But in a low-scoring, possibly low-possession game -- the type Penn State should hope for Saturday -- clutch quarterback play often makes the difference.

"They understand the offense, they understand what they have to do, what their role will be," Paterno said of Bolden and McGloin. "Just go in there and play our game. Don't do stupid things, protect the ball, try to keep it when we do get it, make a couple plays in the clutch, make a couple of third-down throws.

"Literally every tough game you're in, that's how you win 'em."

Paterno has been through more than a few, and another arrives Saturday afternoon.

What to watch in the Big Ten: Week 2

September, 8, 2011
9/08/11
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Week 2 is just around the corner, and it brings us a few more appealing matchups around the Big Ten.

Here are 10 items to track during a 12-pack of games Saturday.

1. The Big House in prime time: Michigan has played 520 games at Michigan Stadium, but none has kicked off at night. History will be made Saturday at the Big House as Michigan takes on Notre Dame under the lights. It should be an electric atmosphere at Stadium and Main as more than 110,000 fans will watch two of the game's iconic programs, who will honor the occasion with retro uniforms. Trust me, they're better than Maryland's.

[+] EnlargeMichigan Stadium
AP Photo/Tony DingMichigan Stadium will host its first night kickoff in its more than 80-year history.
2. Opportunity knocks for Nits: Penn State wants to be viewed as a legitimate Big Ten title contender and a team that belongs among the nation's elite. There's no better opportunity to make a statement than Saturday's game against No. 3 Alabama. Penn State hasn't beaten a top-5 team in the Associated Press poll since crushing Arizona in the 1999 season opener. An upset of Alabama would put the Penn State program -- and not just its iconic coach Joe Paterno -- in the national spotlight.

3. Coker tries to rebound: Iowa running back Marcus Coker entered the season with a lot of hype but fumbled twice in the season opener, earning him a trip to the bench. Coach Kirk Ferentz remains confident in the sophomore and was pleased Coker didn't use the lousy weather conditions as an excuse. Coker gets a great chance to redeem himself on the road against in-state rival Iowa State, which last week surrendered 204 rush yards to FCS Northern Iowa.

4. Bauserman's building blocks: Joe Bauserman took a step toward securing Ohio State's starting quarterback spot in the opener, completing 12 of 16 pass attempts with three touchdown strikes to tight end Jake Stoneburner. Although freshman Braxton Miller remains very much in the mix and should see time Saturday against Toledo, another strong performance from Bauserman should establish the senior as the team's top option before a Week 3 trip to Miami.

5. Linebacker U. vs. Trent Richardson: Penn State will lean heavily on its defense, and particularly its linebackers, as it aims for the upset against Alabama. Linebacker U appears to be back as the Lions boast excellent depth in the defensive midsection with Michael Mauti, Nate Stupar, Glenn Carson, Khairi Fortt, Mike Hull and Gerald Hodges, who got hurt last year in Tuscaloosa but could be a difference-maker Saturday. The linebackers must contain one of the nation's top running backs in Heisman Trophy candidate Trent Richardson.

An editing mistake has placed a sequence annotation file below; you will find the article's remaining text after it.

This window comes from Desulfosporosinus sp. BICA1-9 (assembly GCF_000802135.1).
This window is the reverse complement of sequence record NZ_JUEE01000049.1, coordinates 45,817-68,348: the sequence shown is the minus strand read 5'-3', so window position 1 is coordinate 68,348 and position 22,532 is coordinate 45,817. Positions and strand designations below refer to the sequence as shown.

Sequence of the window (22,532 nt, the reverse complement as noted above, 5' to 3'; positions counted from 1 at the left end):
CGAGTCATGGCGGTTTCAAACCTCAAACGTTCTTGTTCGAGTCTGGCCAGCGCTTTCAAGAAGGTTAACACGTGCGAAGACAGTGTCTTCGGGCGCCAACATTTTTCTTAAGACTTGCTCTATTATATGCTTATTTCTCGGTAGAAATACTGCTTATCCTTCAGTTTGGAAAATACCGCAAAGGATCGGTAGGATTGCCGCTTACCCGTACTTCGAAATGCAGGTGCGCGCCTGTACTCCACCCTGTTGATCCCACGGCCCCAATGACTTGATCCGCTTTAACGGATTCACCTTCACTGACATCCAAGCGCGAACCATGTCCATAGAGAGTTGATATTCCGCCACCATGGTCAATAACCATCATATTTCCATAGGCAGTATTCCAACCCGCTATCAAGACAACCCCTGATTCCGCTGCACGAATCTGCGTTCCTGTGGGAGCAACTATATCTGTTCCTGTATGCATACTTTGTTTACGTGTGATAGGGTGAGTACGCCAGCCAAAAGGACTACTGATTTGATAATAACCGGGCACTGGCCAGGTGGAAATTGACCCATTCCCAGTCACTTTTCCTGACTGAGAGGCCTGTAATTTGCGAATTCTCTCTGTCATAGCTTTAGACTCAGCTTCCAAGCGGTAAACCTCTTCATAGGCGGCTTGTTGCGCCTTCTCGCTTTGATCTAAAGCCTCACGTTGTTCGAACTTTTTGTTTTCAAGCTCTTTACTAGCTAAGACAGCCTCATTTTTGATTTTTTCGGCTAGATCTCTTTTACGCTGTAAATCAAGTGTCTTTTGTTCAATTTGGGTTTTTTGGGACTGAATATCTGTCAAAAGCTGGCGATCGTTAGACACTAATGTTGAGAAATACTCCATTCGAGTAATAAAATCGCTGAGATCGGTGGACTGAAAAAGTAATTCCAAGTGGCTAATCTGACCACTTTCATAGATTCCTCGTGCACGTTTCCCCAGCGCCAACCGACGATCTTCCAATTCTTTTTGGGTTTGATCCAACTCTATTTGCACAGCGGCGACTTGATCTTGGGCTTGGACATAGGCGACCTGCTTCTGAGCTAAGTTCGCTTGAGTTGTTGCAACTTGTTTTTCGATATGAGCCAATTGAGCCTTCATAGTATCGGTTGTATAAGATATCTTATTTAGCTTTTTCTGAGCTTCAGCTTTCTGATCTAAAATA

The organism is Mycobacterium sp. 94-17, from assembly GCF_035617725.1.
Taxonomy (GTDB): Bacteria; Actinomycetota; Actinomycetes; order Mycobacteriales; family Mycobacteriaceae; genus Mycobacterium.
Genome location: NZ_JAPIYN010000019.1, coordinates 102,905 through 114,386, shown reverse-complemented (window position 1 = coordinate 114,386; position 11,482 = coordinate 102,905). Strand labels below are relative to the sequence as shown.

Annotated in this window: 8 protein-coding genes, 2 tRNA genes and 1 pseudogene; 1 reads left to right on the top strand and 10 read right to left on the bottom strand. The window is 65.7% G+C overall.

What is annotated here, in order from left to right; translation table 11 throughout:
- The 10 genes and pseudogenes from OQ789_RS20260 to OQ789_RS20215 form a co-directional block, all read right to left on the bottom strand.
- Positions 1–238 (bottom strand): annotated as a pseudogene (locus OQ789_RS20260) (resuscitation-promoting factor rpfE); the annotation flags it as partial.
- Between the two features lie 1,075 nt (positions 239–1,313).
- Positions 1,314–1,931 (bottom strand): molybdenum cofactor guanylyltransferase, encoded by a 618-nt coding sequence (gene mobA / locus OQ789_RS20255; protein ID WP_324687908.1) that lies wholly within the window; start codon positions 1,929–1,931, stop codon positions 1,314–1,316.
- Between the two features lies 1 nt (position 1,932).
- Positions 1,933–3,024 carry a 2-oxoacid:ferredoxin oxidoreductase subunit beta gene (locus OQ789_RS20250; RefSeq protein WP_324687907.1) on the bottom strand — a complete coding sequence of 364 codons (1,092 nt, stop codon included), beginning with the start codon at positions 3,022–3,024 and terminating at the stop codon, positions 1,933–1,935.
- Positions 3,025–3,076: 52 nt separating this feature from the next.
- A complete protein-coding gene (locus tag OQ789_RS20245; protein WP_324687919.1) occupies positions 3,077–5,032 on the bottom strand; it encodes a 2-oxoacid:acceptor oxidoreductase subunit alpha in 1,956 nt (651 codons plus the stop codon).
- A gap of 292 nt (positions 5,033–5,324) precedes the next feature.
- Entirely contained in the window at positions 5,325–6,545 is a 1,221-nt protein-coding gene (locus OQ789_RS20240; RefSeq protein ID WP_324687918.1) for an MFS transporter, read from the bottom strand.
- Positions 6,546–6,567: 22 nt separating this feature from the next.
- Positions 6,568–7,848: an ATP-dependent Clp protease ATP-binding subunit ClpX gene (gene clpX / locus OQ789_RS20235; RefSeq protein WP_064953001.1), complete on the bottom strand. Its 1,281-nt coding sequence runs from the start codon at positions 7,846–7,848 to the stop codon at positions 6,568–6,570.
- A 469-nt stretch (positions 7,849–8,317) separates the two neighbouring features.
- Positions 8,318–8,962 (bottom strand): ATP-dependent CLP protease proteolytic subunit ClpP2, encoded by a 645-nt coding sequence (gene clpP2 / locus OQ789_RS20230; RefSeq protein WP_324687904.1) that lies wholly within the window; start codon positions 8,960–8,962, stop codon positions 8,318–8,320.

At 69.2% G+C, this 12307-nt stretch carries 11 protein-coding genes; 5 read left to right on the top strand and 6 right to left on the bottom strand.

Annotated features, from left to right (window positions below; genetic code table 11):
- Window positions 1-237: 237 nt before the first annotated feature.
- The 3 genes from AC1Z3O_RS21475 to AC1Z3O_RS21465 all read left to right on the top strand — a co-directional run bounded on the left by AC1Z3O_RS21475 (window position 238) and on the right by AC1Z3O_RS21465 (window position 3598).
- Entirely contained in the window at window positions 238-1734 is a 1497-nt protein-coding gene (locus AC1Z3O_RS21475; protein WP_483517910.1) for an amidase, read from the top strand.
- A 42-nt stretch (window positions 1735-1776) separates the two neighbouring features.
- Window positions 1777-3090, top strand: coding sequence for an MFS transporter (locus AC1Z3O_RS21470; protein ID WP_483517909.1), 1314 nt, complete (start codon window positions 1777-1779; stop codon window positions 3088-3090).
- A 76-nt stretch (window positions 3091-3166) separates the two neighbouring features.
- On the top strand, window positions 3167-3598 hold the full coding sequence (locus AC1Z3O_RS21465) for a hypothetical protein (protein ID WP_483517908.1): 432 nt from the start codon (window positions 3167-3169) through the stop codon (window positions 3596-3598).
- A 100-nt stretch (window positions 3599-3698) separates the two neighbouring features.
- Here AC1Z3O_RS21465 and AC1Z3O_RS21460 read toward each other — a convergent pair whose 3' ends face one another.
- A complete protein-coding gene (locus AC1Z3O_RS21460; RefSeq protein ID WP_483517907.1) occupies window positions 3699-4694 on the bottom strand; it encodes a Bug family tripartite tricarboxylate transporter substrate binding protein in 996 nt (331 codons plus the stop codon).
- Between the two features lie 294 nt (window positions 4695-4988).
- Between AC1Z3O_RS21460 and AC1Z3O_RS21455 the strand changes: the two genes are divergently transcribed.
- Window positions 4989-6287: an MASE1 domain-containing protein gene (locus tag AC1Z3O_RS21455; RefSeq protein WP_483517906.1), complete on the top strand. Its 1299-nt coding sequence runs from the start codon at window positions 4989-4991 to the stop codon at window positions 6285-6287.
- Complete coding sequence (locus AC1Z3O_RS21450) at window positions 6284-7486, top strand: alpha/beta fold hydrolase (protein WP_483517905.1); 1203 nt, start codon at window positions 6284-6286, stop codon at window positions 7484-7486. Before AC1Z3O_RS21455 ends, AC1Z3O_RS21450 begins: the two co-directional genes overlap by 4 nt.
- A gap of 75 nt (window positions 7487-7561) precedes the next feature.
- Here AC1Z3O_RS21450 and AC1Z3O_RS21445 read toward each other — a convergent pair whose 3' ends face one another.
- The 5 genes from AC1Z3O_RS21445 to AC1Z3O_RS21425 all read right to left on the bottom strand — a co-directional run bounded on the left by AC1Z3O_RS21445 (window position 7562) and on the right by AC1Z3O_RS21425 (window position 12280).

6. Huskers' offense under the gun: Nebraska scored 40 points in its opener but left plenty of questions on the offensive side. Coordinator Tim Beck is looking for fewer mental mistakes and better execution Saturday night against a Fresno State team that surrendered 36 points and 417 yards to Cal last week. Quarterback Taylor Martinez must show greater accuracy as a passer, while an offensive line dealing with youth and injuries needs to show it can control the line of scrimmage before the competition level gets tougher.

7. Gophers, Hoosiers look for first wins: Minnesota and Indiana were the only Big Ten teams to lose last week, although the teams came away feeling differently about their performances. The Gophers never quit at USC and nearly stunned the Trojans. They return home to TCF Bank Stadium and look for a strong effort against a New Mexico State squad that lost its opener 44-24 to Ohio. Indiana faces a much tougher challenge in Virginia and looks for better play up front on both sides of the ball, not to mention more enthusiasm, as it makes its home debut at Memorial Stadium.

8. The Denard Show, Act II: Quarterback Denard Robinson carried Michigan to a dramatic victory last year with a record-setting performance at Notre Dame Stadium. Can "Shoelace" replicate his heroics Saturday night against the Irish? He'll face what looks like a stronger Notre Dame defense, and he's still transitioning to a new offensive system. But Robinson also works behind a strong offensive line and finally appears to have some help at running back with Fitzgerald Toussaint and Michael Shaw. It will be interesting to see if Notre Dame can contain a Michigan quarterback after being flummoxed by Robinson and Tate Forcier the past two seasons.